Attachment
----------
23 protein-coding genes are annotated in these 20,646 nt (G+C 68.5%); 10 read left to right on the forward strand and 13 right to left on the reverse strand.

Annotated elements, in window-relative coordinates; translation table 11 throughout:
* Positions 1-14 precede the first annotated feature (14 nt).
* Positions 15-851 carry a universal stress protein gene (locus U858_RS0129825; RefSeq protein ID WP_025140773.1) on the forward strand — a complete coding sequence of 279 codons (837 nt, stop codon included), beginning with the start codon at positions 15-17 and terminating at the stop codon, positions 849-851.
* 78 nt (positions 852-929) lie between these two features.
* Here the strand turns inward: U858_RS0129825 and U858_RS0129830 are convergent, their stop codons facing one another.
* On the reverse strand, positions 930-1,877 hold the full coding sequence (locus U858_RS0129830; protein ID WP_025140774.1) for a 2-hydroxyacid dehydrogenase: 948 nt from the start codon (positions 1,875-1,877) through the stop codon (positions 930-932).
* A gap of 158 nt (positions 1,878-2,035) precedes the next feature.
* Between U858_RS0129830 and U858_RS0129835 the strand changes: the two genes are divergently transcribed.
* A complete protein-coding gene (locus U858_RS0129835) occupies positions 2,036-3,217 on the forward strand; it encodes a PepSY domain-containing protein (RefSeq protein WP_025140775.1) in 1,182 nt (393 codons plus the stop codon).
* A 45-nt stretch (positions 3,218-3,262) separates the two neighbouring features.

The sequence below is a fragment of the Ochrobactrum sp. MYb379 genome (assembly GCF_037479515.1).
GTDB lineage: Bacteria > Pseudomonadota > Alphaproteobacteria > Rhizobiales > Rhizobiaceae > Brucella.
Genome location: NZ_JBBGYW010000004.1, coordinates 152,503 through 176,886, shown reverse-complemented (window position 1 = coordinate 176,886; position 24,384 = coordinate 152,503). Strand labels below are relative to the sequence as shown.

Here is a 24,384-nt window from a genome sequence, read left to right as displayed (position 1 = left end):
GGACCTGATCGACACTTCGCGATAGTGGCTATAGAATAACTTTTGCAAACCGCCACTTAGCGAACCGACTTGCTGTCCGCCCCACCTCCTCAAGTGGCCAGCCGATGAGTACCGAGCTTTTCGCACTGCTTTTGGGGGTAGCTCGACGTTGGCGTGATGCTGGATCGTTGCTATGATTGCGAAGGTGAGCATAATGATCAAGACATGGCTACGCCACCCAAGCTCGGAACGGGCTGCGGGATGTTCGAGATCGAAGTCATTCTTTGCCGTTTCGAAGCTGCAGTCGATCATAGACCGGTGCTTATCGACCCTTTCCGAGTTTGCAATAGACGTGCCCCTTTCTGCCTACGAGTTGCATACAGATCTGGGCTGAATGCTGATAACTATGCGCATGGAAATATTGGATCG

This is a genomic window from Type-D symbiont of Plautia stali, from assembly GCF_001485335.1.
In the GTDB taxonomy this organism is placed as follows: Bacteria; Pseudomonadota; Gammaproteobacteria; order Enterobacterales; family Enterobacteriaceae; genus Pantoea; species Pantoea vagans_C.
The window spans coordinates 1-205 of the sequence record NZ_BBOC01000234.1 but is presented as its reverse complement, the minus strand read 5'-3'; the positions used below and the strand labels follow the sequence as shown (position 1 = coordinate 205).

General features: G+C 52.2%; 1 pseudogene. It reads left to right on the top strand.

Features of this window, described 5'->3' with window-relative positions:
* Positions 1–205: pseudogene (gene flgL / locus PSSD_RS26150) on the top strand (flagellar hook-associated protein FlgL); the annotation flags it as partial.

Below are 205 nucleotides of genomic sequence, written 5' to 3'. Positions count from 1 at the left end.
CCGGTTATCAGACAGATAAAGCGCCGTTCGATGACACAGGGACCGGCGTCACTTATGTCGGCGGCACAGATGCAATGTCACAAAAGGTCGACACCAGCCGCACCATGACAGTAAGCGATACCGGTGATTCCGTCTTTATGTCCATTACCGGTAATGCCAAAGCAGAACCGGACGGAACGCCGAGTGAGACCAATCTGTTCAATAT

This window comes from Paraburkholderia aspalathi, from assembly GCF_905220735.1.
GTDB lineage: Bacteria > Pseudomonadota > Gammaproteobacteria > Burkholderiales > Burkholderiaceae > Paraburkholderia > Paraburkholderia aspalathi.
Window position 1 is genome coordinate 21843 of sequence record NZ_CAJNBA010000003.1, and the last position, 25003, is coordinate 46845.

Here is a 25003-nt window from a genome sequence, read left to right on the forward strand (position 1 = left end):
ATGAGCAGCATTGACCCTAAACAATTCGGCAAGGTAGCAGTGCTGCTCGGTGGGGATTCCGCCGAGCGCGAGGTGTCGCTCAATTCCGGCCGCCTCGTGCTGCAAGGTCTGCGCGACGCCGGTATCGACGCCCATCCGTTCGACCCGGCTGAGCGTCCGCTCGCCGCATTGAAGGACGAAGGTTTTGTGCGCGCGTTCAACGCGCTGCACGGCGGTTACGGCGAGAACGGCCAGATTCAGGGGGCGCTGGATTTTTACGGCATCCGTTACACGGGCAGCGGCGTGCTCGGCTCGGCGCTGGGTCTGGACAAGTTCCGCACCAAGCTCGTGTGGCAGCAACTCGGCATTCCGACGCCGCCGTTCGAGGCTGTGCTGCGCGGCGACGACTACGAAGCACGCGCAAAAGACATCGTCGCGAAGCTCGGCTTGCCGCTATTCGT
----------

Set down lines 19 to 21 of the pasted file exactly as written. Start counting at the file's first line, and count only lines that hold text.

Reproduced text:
The window spans coordinates 1-205 of the sequence record NZ_BBOC01000234.1 but is presented as its reverse complement, the minus strand read 5'-3'; the positions used below and the strand labels follow the sequence as shown (position 1 = coordinate 205).

General features: G+C 52.2%; 1 pseudogene. It reads left to right on the top strand.

Features of this window, described 5'->3' with window-relative positions: